Background: In the United States, more intrauterine device (IUD) users select levonorgestrel IUDs than copper IUDs for long-term contraception. Currently, clinicians offer only copper IUDs for emergency contraception because data are lacking on the efficacy of the levonorgestrel IUD for this purpose.
Methods: This randomized noninferiority trial, in which participants were unaware of the group assignments, was conducted at six clinics in Utah and included women who sought emergency contraception after at least one episode of unprotected intercourse within 5 days before presentation and agreed to placement of an IUD. We randomly assigned participants in a 1:1 ratio to receive a levonorgestrel 52-mg IUD or a copper T380A IUD. The primary outcome was a positive urine pregnancy test 1 month after IUD insertion. When a 1-month urine pregnancy test was unavailable, we used survey and health record data to determine pregnancy status. The prespecified noninferiority margin was 2.5 percentage points.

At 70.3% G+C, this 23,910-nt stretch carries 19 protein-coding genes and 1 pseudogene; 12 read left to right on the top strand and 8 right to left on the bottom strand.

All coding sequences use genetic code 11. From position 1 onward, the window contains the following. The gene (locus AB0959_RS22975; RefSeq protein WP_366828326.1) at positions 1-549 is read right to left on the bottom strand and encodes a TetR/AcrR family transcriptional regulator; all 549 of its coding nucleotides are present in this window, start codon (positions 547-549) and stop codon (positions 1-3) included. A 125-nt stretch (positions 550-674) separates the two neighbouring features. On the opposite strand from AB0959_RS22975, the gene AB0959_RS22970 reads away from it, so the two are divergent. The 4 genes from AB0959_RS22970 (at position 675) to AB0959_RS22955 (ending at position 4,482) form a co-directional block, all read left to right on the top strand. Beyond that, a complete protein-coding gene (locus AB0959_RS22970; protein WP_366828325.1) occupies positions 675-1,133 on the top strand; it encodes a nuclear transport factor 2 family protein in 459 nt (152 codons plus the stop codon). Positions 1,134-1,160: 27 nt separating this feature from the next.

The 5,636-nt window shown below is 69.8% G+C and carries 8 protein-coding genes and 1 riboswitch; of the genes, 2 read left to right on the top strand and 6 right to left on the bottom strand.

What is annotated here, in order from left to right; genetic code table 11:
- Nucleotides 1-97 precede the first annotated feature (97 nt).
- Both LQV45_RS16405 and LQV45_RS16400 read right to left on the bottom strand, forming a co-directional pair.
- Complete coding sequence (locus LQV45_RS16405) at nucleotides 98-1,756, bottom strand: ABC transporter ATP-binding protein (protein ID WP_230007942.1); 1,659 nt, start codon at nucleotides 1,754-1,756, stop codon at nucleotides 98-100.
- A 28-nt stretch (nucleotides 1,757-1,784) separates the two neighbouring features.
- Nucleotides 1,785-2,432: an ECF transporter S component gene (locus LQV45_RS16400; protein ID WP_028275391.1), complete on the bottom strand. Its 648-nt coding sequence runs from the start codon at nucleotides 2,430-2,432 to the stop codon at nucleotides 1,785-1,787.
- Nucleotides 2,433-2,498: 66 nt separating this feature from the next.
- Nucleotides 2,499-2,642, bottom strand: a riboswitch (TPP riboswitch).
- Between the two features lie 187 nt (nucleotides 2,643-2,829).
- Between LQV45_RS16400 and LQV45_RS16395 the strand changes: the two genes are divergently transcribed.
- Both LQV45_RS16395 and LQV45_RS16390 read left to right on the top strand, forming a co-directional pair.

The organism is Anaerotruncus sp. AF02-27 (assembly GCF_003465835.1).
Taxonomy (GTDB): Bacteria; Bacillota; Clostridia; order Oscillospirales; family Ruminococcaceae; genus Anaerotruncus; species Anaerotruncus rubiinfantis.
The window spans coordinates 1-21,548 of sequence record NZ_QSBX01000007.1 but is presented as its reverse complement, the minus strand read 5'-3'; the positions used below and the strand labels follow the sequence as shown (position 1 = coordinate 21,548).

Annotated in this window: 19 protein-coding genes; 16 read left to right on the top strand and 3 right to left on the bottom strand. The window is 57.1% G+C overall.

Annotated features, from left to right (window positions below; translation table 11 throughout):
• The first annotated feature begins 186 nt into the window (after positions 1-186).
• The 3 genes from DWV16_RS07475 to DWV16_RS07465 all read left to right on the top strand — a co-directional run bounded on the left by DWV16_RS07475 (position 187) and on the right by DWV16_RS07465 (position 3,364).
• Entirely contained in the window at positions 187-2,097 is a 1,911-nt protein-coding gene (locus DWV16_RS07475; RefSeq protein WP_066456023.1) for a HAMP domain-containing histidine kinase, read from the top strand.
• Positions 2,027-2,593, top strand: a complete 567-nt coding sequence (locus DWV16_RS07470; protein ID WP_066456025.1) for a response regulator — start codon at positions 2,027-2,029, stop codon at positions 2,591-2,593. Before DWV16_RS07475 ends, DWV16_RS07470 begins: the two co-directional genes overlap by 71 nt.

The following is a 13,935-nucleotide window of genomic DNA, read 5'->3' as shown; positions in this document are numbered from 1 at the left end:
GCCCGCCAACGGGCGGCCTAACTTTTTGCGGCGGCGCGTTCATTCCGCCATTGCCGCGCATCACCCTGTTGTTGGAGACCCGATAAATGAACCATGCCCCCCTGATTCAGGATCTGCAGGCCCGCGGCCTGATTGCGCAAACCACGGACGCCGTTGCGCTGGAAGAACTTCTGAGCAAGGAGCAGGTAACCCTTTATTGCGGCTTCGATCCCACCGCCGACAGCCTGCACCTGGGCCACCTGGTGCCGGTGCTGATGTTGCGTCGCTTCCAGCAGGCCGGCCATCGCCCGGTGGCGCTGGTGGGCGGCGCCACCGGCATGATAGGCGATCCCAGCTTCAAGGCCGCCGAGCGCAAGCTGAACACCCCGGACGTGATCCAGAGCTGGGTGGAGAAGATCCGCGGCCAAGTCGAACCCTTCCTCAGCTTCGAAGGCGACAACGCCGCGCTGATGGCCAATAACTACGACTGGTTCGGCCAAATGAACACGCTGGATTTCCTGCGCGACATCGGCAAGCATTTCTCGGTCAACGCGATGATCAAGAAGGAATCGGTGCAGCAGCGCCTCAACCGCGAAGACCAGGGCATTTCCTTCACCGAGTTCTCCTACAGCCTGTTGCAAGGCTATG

Results: Among the 355 participants randomly assigned to receive levonorgestrel IUDs and 356 assigned to receive copper IUDs, 317 and 321, respectively, received the interventions and provided 1-month outcome data. Of these, 290 in the levonorgestrel group and 300 in the copper IUD group had a 1-month urine pregnancy test. In the modified intention-to-treat and per-protocol analyses, pregnancy rates were 1 in 317 (0.3%; 95% confidence interval [CI], 0.01 to 1.7) in the levonorgestrel group and 0 in 321 (0%; 95% CI, 0 to 1.1) in the copper IUD group; the between-group absolute difference in both analyses was 0.3 percentage points (95% CI, -0.9 to 1.8), consistent with the noninferiority of the levonorgestrel IUD to the copper IUD. Adverse events resulting in participants seeking medical care in the first month after IUD placement occurred in 5.2% of participants in the levonorgestrel IUD group and 4.9% of those in the copper IUD group.
Conclusions: The levonorgestrel IUD was noninferior to the copper IUD for emergency contraception. (Supported by the Eunice Kennedy Shriver National Institute of Child Health and Human Development and others; ClinicalTrials.gov number, NCT02175030.).
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